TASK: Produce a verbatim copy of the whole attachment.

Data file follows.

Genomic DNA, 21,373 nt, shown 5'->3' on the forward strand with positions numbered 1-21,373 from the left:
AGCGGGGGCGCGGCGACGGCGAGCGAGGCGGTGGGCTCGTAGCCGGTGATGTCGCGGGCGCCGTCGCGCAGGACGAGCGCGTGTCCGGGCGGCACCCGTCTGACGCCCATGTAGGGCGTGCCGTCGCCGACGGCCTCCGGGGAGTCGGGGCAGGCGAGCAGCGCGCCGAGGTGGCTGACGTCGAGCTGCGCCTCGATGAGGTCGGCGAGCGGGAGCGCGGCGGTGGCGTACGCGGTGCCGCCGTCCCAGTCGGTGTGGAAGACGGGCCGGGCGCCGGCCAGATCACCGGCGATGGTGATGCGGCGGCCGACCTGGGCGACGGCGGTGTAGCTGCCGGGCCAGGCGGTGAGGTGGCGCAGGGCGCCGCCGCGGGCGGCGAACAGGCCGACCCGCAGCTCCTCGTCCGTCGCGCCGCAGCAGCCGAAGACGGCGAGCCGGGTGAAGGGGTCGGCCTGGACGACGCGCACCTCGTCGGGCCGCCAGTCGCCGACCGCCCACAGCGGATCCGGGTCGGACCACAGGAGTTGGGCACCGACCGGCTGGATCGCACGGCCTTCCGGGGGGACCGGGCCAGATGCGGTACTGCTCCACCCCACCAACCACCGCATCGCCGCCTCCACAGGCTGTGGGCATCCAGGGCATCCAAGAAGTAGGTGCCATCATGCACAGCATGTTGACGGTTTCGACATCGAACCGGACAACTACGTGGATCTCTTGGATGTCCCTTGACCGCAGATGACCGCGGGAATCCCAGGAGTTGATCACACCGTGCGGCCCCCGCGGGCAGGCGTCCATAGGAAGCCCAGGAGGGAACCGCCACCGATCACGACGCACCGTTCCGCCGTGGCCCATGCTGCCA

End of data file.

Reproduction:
Genomic DNA, 21,373 nt, shown 5'->3' on the forward strand with positions numbered 1-21,373 from the left:
AGCGGGGGCGCGGCGACGGCGAGCGAGGCGGTGGGCTCGTAGCCGGTGATGTCGCGGGCGCCGTCGCGCAGGACGAGCGCGTGTCCGGGCGGCACCCGTCTGACGCCCATGTAGGGCGTGCCGTCGCCGACGGCCTCCGGGGAGTCGGGGCAGGCGAGCAGCGCGCCGAGGTGGCTGACGTCGAGCTGCGCCTCGATGAGGTCGGCGAGCGGGAGCGCGGCGGTGGCGTACGCGGTGCCGCCGTCCCAGTCGGTGTGGAAGACGGGCCGGGCGCCGGCCAGATCACCGGCGATGGTGATGCGGCGGCCGACCTGGGCGACGGCGGTGTAGCTGCCGGGCCAGGCGGTGAGGTGGCGCAGGGCGCCGCCGCGGGCGGCGAACAGGCCGACCCGCAGCTCCTCGTCCGTCGCGCCGCAGCAGCCGAAGACGGCGAGCCGGGTGAAGGGGTCGGCCTGGACGACGCGCACCTCGTCGGGCCGCCAGTCGCCGACCGCCCACAGCGGATCCGGGTCGGACCACAGGAGTTGGGCACCGACCGGCTGGATCGCACGGCCTTCCGGGGGGACCGGGCCAGATGCGGTACTGCTCCACCCCACCAACCACCGCATCGCCGCCTCCACAGGCTGTGGGCATCCAGGGCATCCAAGAAGTAGGTGCCATCATGCACAGCATGTTGACGGTTTCGACATCGAACCGGACAACTACGTGGATCTCTTGGATGTCCCTTGACCGCAGATGACCGCGGGAATCCCAGGAGTTGATCACACCGTGCGGCCCCCGCGGGCAGGCGTCCATAGGAAGCCCAGGAGGGAACCGCCACCGATCACGACGCACCGTTCCGCCGTGGCCCATGCTGCCA